Russian Doll: Why it’s the must-stream hit of the year

With echoes of Groundhog Day, Natasha Lyonne, Amy Poehler and Leslye Headland’s sublime comedy is anyting but ordinary

Death quickly becomes an inconvenience in Russian Doll. Photograph: Netflix

Death quickly becomes an inconvenience in Russian Doll. Photograph: Netflix

 

Death quickly becomes an inconvenience in Russian Doll. At first, it is shocking and apparently meaningless, when Nadia strides on to a crosswalk, in pursuit of her elusive cat, Oatmeal, and into the path of an oncoming car (proving the adage that the first thing that hit you, on arrival to New York, is a taxicab.)

But Nadia immediately finds herself back in the achingly hip bathroom of a friend’s loft apartment, where our tale began. Maybe it’s the bathroom, decorated in sheeny black tiles, with a gun handle where a doorknob should be, and glowing installation art that resembles a tear in the fabric of the universe. (“Is it vaginal enough?” worries its adorably try-hard owner later.) But whatever the reason, Natalie is either doomed or blessed to repeat the moment of her 36th birthday party, again and again, until she finally gets through it.

There is, of course, a tang of familiarity in the concept behind Natasha Lyonne, Amy Poehler and Leslye Headland’s sublime comedy, which you might call Groundhog Birthday. But though it avails of the pleasure of repetition, this show is an absorbingly clever iteration of another kind of narrative, one inspired by video games.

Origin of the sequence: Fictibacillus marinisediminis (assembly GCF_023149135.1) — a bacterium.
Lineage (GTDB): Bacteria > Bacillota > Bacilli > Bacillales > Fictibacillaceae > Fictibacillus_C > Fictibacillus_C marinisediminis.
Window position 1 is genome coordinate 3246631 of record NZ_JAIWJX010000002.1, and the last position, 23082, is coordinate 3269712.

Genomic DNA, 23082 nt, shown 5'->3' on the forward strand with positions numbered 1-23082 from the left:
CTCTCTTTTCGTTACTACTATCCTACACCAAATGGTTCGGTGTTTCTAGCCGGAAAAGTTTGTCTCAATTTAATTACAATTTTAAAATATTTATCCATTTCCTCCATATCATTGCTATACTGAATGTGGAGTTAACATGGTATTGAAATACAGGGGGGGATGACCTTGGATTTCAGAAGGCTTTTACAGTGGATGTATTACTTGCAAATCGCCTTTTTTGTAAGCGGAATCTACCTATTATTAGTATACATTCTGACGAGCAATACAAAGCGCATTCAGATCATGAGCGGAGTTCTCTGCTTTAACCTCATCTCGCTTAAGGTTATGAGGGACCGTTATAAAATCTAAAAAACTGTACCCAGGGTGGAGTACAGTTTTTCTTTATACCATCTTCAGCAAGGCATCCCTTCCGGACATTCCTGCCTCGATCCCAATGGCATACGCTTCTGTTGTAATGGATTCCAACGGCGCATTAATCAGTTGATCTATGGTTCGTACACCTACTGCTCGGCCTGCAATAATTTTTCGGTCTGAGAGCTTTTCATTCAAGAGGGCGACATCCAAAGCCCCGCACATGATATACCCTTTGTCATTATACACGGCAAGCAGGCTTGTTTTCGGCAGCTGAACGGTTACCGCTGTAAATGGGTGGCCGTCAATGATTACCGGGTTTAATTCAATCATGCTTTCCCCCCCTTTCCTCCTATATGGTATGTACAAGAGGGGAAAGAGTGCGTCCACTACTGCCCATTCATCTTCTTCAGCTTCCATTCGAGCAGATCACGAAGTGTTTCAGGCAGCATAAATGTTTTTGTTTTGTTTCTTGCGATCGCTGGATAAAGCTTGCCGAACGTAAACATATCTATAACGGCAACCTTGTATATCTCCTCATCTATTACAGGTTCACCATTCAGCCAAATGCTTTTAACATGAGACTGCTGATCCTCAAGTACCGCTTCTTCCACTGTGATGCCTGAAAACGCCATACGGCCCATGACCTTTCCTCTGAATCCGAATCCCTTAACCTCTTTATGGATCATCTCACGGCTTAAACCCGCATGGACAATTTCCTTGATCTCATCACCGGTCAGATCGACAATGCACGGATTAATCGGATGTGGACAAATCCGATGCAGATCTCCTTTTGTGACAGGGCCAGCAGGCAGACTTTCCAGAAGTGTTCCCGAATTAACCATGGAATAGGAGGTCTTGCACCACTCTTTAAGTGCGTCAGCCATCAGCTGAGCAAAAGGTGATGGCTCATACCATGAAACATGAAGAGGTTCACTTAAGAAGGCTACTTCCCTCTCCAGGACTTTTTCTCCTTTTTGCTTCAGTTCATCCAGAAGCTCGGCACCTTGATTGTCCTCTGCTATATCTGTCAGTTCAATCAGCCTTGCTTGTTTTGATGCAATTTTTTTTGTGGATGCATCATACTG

Russian Doll, which emerged quietly early this month on Netflix and has quickly become the must-stream hit of the year, has something in common with Black Mirror’s recent, finicky Bandersnatch. Both send their protagonist back to the start when they hit a dead end. In the case of Nadia, a video game designer, dead ends are more literal, and as shocking as they are funny: “Those things are a menace,” she fumes, when she tumbles down the same open trapdoor for the second time (and don’t even start with the stairs).

The fantasy here, in both video games and Groundhog Day, is that practise makes perfect. Eventually, with enough combing for clues, trial and error, exploration and learning, you can perform any action flawlessly and somehow become a better person. But Russian Doll is too smart, knowing and wry to allow anything so neat. “All right,” says Natalie early in the first episode, “let’s make some choices”. Her first, taking home a staggeringly obnoxious academic (a terrifically horrible Jeremy Bobb), suggests her choices are sub-optimal.

With a voice so smoky it should come with a high-tar warning, a cumulus of red curls that graciously accept all lighting, and the declarative, heaven-help-me manner of a borsht-belt comedian, Natasha Lyonne makes a wonderful Player One for this story. Her Player Two, Alan (the sweet, sad-eyed Charlie Barnett), joins in by appropriately karmic accident, another rebooting immortal discovered first in a plunging elevator, who heads daily into romantic humiliation.

They each have their issues, from self-absorption to self-erasure, but the show doesn’t make them overly determining factors: life is just a hand of cards, it suggests over countless variations in their days; it all comes down to how you play them.

Likewise, the show is generous on every level: sharing distinctive characters and humdinger dialogue among a superb cast; beautifully but unfussily framing every shot; asking for no more of your time than 30 minutes across eight episodes; and all with the decency of delivering a resolution where another series would spin out the uncanny premise interminably. It has also provided fans with enough Easter eggs, hymns (Gotta Get Up) and catchphrases (“Sweet Birthday baby!”) to start up a new religion.

Regeneration may also be infectious. When I reached the end of the series, with the finality of an unguarded trapdoor or a rushing taxicab, I went right back to the start again.

Netflix, now streaming

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